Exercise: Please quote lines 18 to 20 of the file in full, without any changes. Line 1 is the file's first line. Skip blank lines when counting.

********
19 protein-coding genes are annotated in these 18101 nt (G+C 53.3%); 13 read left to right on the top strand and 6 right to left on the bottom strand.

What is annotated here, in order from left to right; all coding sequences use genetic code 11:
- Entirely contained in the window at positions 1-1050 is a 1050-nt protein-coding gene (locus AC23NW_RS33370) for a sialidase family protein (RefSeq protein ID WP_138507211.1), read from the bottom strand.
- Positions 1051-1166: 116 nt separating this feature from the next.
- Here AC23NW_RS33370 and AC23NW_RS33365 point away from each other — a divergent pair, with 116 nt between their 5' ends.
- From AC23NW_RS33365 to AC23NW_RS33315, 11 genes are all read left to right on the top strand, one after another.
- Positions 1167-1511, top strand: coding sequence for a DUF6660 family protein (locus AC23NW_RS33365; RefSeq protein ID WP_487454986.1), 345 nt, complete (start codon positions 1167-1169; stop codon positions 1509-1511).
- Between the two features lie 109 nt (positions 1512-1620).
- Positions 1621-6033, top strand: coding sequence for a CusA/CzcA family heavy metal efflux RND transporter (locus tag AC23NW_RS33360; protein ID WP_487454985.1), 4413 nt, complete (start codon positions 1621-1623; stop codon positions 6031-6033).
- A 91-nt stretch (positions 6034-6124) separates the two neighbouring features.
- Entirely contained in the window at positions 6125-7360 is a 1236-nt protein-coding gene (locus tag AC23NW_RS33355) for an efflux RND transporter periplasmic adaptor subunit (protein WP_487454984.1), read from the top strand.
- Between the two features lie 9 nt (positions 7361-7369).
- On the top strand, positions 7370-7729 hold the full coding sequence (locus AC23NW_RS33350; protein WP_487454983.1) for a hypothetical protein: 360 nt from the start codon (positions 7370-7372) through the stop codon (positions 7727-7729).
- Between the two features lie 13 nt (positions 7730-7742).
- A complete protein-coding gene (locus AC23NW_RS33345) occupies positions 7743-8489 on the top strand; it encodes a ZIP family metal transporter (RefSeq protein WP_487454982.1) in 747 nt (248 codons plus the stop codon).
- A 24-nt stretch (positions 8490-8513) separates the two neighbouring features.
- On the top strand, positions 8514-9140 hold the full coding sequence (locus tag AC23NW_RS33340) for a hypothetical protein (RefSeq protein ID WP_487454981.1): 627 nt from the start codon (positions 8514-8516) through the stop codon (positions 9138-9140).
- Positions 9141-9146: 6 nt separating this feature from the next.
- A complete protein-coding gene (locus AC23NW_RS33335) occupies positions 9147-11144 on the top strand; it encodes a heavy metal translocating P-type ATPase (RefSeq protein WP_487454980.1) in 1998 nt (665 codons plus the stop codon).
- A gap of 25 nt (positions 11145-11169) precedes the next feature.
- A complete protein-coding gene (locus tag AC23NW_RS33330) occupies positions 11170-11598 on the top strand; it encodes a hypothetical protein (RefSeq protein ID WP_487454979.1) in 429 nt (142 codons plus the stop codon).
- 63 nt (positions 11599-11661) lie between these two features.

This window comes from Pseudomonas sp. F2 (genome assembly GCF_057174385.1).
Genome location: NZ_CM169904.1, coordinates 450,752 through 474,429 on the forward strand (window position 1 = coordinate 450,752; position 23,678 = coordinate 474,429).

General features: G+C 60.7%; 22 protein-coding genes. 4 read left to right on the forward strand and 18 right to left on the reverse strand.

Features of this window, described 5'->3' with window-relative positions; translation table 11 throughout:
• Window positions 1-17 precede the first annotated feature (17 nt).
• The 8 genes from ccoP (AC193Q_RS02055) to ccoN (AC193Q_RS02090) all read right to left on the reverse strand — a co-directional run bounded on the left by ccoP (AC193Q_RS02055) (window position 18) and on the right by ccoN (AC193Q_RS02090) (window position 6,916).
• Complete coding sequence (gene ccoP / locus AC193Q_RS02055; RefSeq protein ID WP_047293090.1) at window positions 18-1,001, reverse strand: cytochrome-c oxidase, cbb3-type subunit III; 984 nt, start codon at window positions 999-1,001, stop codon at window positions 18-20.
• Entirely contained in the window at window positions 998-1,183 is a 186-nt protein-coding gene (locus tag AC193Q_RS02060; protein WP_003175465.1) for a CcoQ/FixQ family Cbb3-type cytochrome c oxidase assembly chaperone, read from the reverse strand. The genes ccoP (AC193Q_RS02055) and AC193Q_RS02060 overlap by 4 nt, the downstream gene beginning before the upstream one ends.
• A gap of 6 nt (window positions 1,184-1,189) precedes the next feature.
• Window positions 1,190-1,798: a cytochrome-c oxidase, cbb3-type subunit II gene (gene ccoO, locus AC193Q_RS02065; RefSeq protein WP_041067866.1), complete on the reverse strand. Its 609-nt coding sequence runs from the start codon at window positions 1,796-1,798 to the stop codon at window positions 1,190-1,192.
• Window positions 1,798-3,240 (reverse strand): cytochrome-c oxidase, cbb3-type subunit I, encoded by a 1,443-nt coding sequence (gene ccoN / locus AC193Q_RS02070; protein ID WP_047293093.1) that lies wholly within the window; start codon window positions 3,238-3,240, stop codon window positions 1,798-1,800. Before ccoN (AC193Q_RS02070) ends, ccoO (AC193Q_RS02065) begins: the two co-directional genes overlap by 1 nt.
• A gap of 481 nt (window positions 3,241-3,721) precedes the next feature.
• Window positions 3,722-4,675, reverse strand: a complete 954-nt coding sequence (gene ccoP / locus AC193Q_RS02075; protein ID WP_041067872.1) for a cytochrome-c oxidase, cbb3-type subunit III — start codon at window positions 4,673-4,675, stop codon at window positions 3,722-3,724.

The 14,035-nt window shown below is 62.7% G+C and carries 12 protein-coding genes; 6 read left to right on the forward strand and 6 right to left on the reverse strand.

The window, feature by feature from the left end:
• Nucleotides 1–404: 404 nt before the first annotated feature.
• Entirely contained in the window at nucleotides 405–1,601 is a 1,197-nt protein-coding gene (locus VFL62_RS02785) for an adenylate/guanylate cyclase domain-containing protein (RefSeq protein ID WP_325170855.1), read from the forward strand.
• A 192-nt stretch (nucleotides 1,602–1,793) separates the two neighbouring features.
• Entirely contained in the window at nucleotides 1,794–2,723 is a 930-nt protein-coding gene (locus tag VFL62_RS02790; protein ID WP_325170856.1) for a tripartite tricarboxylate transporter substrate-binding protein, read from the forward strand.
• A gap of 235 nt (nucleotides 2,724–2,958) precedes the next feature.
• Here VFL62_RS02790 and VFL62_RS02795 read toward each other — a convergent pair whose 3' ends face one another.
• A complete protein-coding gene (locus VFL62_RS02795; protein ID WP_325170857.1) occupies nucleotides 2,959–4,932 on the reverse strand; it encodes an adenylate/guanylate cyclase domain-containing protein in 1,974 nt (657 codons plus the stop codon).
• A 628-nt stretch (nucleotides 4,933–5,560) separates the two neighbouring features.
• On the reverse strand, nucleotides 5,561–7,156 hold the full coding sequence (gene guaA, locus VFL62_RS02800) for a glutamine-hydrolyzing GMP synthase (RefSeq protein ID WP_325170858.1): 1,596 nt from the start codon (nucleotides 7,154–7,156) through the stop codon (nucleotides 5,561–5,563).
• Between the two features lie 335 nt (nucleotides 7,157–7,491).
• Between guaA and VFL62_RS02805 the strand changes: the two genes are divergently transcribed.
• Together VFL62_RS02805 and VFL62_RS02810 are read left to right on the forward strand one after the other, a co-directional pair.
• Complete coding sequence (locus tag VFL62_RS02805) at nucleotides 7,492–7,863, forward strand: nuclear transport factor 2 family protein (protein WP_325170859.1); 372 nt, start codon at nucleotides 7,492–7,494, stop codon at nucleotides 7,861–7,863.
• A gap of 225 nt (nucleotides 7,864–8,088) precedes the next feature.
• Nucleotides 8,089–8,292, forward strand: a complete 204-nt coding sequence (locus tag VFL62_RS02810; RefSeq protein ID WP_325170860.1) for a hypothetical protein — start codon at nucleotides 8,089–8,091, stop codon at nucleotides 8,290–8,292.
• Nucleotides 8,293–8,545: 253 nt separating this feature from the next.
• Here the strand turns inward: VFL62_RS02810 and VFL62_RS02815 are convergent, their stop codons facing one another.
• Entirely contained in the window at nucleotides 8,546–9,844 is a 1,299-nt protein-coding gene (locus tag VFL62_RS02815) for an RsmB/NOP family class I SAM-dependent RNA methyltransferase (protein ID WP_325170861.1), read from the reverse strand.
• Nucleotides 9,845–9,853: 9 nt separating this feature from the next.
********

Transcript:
- Positions 9141-9146: 6 nt separating this feature from the next.
- A complete protein-coding gene (locus AC23NW_RS33335) occupies positions 9147-11144 on the top strand; it encodes a heavy metal translocating P-type ATPase (RefSeq protein WP_487454980.1) in 1998 nt (665 codons plus the stop codon).
- A gap of 25 nt (positions 11145-11169) precedes the next feature.